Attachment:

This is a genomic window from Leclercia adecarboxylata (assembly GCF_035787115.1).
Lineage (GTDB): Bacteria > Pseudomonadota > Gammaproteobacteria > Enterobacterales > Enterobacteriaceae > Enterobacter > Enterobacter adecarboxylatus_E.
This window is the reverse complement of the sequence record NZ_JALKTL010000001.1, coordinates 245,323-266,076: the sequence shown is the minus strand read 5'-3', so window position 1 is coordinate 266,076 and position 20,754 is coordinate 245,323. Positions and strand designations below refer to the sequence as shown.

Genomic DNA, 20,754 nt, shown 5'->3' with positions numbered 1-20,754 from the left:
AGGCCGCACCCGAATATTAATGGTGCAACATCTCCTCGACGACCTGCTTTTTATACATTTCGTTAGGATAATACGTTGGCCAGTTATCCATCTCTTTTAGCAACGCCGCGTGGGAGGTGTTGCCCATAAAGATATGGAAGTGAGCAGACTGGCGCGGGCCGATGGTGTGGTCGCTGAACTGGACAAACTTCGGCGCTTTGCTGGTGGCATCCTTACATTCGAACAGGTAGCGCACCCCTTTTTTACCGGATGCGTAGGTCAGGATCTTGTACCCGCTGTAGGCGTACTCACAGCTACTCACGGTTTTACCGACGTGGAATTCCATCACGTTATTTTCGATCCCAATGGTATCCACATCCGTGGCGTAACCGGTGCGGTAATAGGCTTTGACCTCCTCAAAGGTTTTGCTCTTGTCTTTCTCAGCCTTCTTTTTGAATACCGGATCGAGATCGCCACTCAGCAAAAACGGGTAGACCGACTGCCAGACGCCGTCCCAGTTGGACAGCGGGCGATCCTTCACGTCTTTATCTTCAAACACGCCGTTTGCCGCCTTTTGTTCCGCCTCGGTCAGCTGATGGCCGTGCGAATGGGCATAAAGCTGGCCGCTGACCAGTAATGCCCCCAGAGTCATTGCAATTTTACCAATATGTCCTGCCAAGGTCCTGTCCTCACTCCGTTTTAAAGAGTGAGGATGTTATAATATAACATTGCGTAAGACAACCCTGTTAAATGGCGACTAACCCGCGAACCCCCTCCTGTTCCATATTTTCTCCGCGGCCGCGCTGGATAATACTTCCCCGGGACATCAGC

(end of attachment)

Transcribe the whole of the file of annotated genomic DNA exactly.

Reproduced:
This is a genomic window from Leclercia adecarboxylata (assembly GCF_035787115.1).
Lineage (GTDB): Bacteria > Pseudomonadota > Gammaproteobacteria > Enterobacterales > Enterobacteriaceae > Enterobacter > Enterobacter adecarboxylatus_E.
This window is the reverse complement of the sequence record NZ_JALKTL010000001.1, coordinates 245,323-266,076: the sequence shown is the minus strand read 5'-3', so window position 1 is coordinate 266,076 and position 20,754 is coordinate 245,323. Positions and strand designations below refer to the sequence as shown.

Genomic DNA, 20,754 nt, shown 5'->3' with positions numbered 1-20,754 from the left:
AGGCCGCACCCGAATATTAATGGTGCAACATCTCCTCGACGACCTGCTTTTTATACATTTCGTTAGGATAATACGTTGGCCAGTTATCCATCTCTTTTAGCAACGCCGCGTGGGAGGTGTTGCCCATAAAGATATGGAAGTGAGCAGACTGGCGCGGGCCGATGGTGTGGTCGCTGAACTGGACAAACTTCGGCGCTTTGCTGGTGGCATCCTTACATTCGAACAGGTAGCGCACCCCTTTTTTACCGGATGCGTAGGTCAGGATCTTGTACCCGCTGTAGGCGTACTCACAGCTACTCACGGTTTTACCGACGTGGAATTCCATCACGTTATTTTCGATCCCAATGGTATCCACATCCGTGGCGTAACCGGTGCGGTAATAGGCTTTGACCTCCTCAAAGGTTTTGCTCTTGTCTTTCTCAGCCTTCTTTTTGAATACCGGATCGAGATCGCCACTCAGCAAAAACGGGTAGACCGACTGCCAGACGCCGTCCCAGTTGGACAGCGGGCGATCCTTCACGTCTTTATCTTCAAACACGCCGTTTGCCGCCTTTTGTTCCGCCTCGGTCAGCTGATGGCCGTGCGAATGGGCATAAAGCTGGCCGCTGACCAGTAATGCCCCCAGAGTCATTGCAATTTTACCAATATGTCCTGCCAAGGTCCTGTCCTCACTCCGTTTTAAAGAGTGAGGATGTTATAATATAACATTGCGTAAGACAACCCTGTTAAATGGCGACTAACCCGCGAACCCCCTCCTGTTCCATATTTTCTCCGCGGCCGCGCTGGATAATACTTCCCCGGGACATCAGC